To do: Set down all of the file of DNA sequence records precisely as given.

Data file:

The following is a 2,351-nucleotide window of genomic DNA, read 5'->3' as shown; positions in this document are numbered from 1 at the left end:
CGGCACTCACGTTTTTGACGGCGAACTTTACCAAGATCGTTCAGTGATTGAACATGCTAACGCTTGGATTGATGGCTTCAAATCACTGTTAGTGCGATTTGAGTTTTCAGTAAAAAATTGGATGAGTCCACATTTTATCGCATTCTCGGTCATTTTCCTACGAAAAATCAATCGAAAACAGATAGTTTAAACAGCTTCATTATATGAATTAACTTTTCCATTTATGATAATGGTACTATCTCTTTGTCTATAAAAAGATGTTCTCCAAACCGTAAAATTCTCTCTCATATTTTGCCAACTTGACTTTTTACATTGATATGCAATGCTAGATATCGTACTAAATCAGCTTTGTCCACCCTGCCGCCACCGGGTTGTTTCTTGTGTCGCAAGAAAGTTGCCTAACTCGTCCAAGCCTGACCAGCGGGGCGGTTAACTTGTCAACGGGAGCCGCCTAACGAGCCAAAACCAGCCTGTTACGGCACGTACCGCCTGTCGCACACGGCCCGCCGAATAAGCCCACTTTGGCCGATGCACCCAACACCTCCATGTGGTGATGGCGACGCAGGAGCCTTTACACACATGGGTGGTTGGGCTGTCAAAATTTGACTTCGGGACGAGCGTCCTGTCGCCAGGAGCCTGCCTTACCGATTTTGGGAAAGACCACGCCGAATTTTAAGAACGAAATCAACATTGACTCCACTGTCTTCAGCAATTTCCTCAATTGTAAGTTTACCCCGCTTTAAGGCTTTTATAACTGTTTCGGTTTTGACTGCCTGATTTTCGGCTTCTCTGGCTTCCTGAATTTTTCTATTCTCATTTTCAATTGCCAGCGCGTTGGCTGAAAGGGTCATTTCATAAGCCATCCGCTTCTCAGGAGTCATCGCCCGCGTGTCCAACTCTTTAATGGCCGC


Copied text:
The following is a 2,351-nucleotide window of genomic DNA, read 5'->3' as shown; positions in this document are numbered from 1 at the left end:
CGGCACTCACGTTTTTGACGGCGAACTTTACCAAGATCGTTCAGTGATTGAACATGCTAACGCTTGGATTGATGGCTTCAAATCACTGTTAGTGCGATTTGAGTTTTCAGTAAAAAATTGGATGAGTCCACATTTTATCGCATTCTCGGTCATTTTCCTACGAAAAATCAATCGAAAACAGATAGTTTAAACAGCTTCATTATATGAATTAACTTTTCCATTTATGATAATGGTACTATCTCTTTGTCTATAAAAAGATGTTCTCCAAACCGTAAAATTCTCTCTCATATTTTGCCAACTTGACTTTTTACATTGATATGCAATGCTAGATATCGTACTAAATCAGCTTTGTCCACCCTGCCGCCACCGGGTTGTTTCTTGTGTCGCAAGAAAGTTGCCTAACTCGTCCAAGCCTGACCAGCGGGGCGGTTAACTTGTCAACGGGAGCCGCCTAACGAGCCAAAACCAGCCTGTTACGGCACGTACCGCCTGTCGCACACGGCCCGCCGAATAAGCCCACTTTGGCCGATGCACCCAACACCTCCATGTGGTGATGGCGACGCAGGAGCCTTTACACACATGGGTGGTTGGGCTGTCAAAATTTGACTTCGGGACGAGCGTCCTGTCGCCAGGAGCCTGCCTTACCGATTTTGGGAAAGACCACGCCGAATTTTAAGAACGAAATCAACATTGACTCCACTGTCTTCAGCAATTTCCTCAATTGTAAGTTTACCCCGCTTTAAGGCTTTTATAACTGTTTCGGTTTTGACTGCCTGATTTTCGGCTTCTCTGGCTTCCTGAATTTTTCTATTCTCATTTTCAATTGCCAGCGCGTTGGCTGAAAGGGTCATTTCATAAGCCATCCGCTTCTCAGGAGTCATCGCCCGCGTGTCCAACTCTTTAATGGCCGC